We first encountered this plant while we were hiking through the Armand Bayou Nature Center, finding answers for an Earthcache out there. I was fascinated with the unique color of the leaves and the soft, rounded seed capsules beneath them. (Actually, I think I remarked that to me, they bore a resemblance to monkey nuts, but that is just the demented primatologist in me). In this picture, you can also see a worm moving along the petals, which also intrigued me that day.
This first encounter back in September, we took pictures in hope that we can use them to identify it later. Only, I couldn’t figure out how best to do that. A few weeks later, we were at an outdoors expo at Discovery Green, and I talked to a TPWD employee about their recommendations on free online field guides to identify plants. The lady referred me to the Lady Bird Johnson Wildflower Center’s online field guide, which is awesome. However, it is somewhat difficult to use when you want to do what I was trying to do, which was match the picture up with another one that had a name attached to it.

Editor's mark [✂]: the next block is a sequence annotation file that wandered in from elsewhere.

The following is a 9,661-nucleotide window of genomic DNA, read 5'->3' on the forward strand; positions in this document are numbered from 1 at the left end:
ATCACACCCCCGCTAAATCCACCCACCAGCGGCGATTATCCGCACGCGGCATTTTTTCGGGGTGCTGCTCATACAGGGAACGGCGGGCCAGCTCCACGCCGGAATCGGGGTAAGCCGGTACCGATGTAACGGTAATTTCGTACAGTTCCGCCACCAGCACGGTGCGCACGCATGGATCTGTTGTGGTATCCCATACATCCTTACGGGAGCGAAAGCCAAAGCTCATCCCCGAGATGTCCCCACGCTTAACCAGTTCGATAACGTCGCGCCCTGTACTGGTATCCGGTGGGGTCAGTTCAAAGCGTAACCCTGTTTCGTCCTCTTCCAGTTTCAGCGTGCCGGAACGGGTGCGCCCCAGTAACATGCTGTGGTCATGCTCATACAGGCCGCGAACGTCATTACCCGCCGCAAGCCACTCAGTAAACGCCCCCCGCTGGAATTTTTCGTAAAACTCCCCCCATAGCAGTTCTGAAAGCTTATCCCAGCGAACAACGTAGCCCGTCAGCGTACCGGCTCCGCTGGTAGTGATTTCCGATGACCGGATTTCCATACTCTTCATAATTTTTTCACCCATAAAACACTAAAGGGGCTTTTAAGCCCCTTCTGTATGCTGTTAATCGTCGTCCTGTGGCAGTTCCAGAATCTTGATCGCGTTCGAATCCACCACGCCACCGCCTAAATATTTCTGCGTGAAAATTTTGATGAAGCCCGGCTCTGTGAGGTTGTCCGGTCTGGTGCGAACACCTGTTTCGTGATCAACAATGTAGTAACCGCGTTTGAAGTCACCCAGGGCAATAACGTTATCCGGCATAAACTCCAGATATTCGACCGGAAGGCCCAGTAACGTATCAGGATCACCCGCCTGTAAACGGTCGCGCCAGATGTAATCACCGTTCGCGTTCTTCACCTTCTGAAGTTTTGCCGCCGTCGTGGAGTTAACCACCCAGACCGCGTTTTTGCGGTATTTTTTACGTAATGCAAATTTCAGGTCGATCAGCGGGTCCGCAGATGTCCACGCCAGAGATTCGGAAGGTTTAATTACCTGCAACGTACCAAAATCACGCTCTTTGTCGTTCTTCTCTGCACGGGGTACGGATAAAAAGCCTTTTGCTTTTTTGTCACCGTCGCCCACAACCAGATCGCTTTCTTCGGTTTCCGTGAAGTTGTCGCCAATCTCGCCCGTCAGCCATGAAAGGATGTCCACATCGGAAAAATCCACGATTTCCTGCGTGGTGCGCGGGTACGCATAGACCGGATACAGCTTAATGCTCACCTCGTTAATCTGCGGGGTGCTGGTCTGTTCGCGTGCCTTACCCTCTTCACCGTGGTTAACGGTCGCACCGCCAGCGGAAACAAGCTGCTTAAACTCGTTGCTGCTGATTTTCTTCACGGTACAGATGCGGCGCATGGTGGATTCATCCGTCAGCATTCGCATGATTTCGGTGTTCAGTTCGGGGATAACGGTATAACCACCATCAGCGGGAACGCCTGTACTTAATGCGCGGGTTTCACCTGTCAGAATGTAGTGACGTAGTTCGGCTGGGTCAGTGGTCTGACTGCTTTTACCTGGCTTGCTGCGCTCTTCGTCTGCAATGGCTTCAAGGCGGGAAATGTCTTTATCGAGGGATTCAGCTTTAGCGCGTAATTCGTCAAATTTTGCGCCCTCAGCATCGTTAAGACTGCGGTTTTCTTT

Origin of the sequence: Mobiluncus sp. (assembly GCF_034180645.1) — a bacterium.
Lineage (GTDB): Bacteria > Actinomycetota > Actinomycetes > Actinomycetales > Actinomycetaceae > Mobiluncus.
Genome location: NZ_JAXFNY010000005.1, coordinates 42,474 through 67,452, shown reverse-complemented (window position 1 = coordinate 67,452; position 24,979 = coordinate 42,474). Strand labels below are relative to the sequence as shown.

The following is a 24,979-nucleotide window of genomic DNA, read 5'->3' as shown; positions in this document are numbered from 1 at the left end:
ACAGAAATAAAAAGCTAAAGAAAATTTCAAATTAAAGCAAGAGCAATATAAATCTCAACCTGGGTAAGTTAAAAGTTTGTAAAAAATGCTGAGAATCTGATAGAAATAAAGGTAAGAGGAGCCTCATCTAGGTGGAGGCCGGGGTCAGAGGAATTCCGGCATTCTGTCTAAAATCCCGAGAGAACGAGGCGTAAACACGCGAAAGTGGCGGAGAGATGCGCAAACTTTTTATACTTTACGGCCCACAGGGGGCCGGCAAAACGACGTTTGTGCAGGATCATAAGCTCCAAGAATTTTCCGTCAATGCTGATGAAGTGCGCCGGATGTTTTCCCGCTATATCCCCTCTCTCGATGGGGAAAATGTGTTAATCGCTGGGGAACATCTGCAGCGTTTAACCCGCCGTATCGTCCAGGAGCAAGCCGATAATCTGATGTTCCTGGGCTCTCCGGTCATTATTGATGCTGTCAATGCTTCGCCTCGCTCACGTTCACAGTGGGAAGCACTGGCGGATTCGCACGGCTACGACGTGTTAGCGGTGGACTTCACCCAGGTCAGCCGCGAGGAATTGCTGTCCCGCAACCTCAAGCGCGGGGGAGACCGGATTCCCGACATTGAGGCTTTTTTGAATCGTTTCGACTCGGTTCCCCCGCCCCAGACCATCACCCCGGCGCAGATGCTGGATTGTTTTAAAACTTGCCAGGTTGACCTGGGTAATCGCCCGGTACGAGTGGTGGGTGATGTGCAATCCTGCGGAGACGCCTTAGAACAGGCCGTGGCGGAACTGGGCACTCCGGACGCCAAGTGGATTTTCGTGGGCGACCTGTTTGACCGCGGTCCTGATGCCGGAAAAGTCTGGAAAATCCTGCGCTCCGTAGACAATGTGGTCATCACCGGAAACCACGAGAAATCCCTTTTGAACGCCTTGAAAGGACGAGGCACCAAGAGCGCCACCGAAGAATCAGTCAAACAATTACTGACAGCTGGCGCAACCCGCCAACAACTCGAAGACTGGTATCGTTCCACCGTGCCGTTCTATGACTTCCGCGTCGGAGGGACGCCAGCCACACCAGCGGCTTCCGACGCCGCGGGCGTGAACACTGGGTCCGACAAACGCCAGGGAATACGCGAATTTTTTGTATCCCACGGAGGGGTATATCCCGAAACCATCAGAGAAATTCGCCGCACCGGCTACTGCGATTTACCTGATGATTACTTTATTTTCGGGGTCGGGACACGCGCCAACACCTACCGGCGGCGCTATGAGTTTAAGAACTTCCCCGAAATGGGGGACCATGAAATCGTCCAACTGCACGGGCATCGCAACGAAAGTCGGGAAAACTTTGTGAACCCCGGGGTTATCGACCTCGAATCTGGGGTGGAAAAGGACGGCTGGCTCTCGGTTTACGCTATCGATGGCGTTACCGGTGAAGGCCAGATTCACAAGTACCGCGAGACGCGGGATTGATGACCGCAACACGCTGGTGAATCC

Another month or two later, we were out for a lunchtime walk at the Shadow Creek Ranch Nature Park, and I thought I saw a picture of the plant etched into an interpretative sign. I couldn’t be sure though, because there was no color on the sign and the etching was not a perfect replication. Also, I meant to remember the name of the plant on the sign that resembled it and look it up later, but I forgot the name I had seen.
Around Christmastime, we were flipping through field guides of plants at bookstores and couldn’t figure out what book would be best to buy to find information like this. Then, last night, we were at Katy Budget Books and found a pamphlet with color pictures called “Texas Trees and Wildflowers”. I told him, “this is just what I need!”, then went on to browse the other nature books. Then he pointed to a picture on the pamphlet and said, “There it is”.
Snow-on-the-Prairie. Euphorbia bicolor.